4. As usual, very interesting. Another ingredient to the successful brand is a big pinch of luck; and even potentially great brands can go belly-up without the right promotion or owing to too little investment.

    I like what you wrote about colour. Colour has always been one of my weak points (that’s why I often stick to red, black and white). There are also fashions in colour choice: we’ve had teals and lots of pastels with Web 2.0. I didn’t know that ING was established so recently−guess I was fooled by the authoritative looking Lion :)

  5. I wonder if I should trade mark my pink / magenta mix of JCD. I am sure Pink Panther and T Mobile will like that one. In my opinion I don’t believe you should be able to trademark a colour.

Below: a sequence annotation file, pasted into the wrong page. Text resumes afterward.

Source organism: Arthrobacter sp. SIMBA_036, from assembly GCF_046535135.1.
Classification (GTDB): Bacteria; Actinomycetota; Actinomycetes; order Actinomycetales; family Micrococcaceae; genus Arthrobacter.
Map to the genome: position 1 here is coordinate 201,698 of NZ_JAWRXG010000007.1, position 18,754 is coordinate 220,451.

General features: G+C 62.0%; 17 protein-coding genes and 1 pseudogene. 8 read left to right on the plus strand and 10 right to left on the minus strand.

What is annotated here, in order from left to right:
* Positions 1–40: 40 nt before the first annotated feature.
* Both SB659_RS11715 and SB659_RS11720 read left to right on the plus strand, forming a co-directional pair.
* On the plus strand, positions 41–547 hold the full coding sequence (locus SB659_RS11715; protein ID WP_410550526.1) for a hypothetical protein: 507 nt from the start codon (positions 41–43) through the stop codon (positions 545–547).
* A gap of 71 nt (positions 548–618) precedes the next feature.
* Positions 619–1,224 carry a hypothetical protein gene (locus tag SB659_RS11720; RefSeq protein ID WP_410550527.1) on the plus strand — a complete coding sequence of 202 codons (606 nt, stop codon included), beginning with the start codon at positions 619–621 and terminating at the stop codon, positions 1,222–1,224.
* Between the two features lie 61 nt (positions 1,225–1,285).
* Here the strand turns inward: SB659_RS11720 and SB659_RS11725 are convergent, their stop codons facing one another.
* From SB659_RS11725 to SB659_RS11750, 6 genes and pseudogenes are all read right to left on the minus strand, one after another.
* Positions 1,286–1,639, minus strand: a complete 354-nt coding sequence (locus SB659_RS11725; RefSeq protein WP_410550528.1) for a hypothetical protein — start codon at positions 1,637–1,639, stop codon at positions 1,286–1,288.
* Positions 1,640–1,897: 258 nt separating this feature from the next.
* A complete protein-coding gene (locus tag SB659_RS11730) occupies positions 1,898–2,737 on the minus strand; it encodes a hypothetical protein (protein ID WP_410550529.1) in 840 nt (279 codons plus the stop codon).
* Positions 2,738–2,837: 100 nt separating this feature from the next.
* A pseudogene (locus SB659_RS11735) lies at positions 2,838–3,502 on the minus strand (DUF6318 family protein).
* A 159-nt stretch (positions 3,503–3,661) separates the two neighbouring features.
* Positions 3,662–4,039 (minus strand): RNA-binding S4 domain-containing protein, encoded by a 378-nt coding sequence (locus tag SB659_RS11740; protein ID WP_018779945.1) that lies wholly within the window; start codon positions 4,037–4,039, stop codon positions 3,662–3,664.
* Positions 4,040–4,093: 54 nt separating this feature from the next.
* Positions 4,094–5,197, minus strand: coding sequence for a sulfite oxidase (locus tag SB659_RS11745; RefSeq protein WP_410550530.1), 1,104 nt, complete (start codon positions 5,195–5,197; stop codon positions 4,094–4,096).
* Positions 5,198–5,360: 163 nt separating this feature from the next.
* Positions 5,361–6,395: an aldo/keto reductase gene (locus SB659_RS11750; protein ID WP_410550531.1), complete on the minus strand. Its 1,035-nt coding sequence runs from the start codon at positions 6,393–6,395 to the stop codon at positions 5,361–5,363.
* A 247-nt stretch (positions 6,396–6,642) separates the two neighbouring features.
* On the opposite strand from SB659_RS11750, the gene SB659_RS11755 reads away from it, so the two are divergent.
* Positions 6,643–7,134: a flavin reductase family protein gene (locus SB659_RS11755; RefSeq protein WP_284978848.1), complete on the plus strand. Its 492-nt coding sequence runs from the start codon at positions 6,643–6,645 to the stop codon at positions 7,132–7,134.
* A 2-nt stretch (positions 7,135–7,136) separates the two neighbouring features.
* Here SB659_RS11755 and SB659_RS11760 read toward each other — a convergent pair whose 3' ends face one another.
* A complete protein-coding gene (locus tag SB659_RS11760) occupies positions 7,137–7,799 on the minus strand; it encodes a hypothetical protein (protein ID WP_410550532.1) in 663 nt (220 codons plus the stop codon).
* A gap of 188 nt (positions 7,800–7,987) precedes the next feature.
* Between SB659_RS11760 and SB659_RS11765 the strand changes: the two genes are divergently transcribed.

My most memorable colour association would have to be the coke brand. You can’t get away from their advertising (as well as the yellow big M).

    Anyway my favourite colours are black and white :P However my fav combo is black white and pink and the shades in between :P

    Thanks for outlining these colours and brand associations.

  6. Thanks, John. ING is an interesting case – at first I couldn’t understand what is it all about, and how can I trust a bank with no physical office… Not sure what ING ads you have seen, but here their spokesman has quite an interesting accent that nobody can figure out – not quite Dutch, nor Australian, definitely not British…
    Yes, you’re absolutely right about the fashion colours. I was planning on writing about them, but this post was already getting too long. It’s quite a big topic and deserves a separate post ;-)